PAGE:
If you’re hankering after Thai food in Al Barsha, then look no further than The Royal Buddha. You’ll find the classic Thai tastes here, from sticky rice to peanut sauce, and everything meets expectations. With slightly jarring music and a big Buddha in the centre of the room, this Holiday Inn restaurant has the feel of an exotic outpost in a remote, rural town. But the well-meaning staff make this an inviting destination. Dubai’s Thai dining scene is particularly strong, so The Royal Buddha may struggle to stand out when considered in comparison to the city-wide options. But in this part of town, it’s worth a visit.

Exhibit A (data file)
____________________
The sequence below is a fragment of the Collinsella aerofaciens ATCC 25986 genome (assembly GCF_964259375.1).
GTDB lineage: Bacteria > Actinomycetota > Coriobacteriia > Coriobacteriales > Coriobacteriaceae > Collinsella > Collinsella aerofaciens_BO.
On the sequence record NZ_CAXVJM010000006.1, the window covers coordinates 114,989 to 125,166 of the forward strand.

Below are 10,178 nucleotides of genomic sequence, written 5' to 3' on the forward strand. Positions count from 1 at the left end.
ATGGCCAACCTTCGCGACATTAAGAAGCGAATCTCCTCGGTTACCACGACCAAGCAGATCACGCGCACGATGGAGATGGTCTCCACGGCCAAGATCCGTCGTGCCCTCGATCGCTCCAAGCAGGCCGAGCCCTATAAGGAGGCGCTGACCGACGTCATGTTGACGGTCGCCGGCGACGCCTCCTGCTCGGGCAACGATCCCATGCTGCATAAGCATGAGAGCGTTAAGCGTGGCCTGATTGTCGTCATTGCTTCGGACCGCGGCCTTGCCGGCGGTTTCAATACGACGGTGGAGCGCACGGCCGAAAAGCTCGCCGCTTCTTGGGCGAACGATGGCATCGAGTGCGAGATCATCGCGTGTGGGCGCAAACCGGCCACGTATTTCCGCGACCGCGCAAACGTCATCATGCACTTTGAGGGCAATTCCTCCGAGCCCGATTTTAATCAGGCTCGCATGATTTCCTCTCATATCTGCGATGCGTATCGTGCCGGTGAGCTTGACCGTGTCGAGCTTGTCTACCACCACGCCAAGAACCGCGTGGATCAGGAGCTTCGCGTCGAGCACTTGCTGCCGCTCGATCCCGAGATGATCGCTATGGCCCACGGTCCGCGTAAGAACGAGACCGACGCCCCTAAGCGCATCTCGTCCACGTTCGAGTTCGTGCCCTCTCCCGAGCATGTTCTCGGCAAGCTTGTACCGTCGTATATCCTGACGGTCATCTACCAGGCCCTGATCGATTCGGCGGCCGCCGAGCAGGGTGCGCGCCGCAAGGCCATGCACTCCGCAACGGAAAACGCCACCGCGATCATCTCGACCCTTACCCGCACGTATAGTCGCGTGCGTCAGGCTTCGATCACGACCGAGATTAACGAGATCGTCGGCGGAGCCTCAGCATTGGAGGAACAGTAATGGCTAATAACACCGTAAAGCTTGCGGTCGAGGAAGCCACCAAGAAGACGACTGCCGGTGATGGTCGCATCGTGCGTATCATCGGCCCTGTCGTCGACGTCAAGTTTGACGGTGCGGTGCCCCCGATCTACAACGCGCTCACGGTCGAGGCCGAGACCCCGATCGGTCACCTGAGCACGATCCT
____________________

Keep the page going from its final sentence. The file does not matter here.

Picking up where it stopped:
Reliably busy whenever there’s a Premier League football match on, this busy British-themed pub attracts a predominantly male crowd. With its smoky atmosphere, deafening live sports screenings and pricey drinks and food, it wouldn’t be the first port of call in every neighbourhood, but as the residents of the surrounding TECOM and The Greens neighbourhoods aren’t spoilt for choice, it does well. While the menu may be overpriced, it’s hard to argue with the gargantuan portions placed before you. There are also regualr food deals and a happy hour to take advantage off if you're around at the right time. Load up on classics such as boulder-sized home-made pies next to mountains of mashed potato, crisp battered fish atop a collapsed Jenga-esque rubble of chips and cheese toasties the size of small cars. Service can be unhelpful at times, but the venue itself still manages to remain laidback and fun – and if you’re in the neighbourhood, hungry, and fancy watching a match, it’s perhaps the best option you’ve got.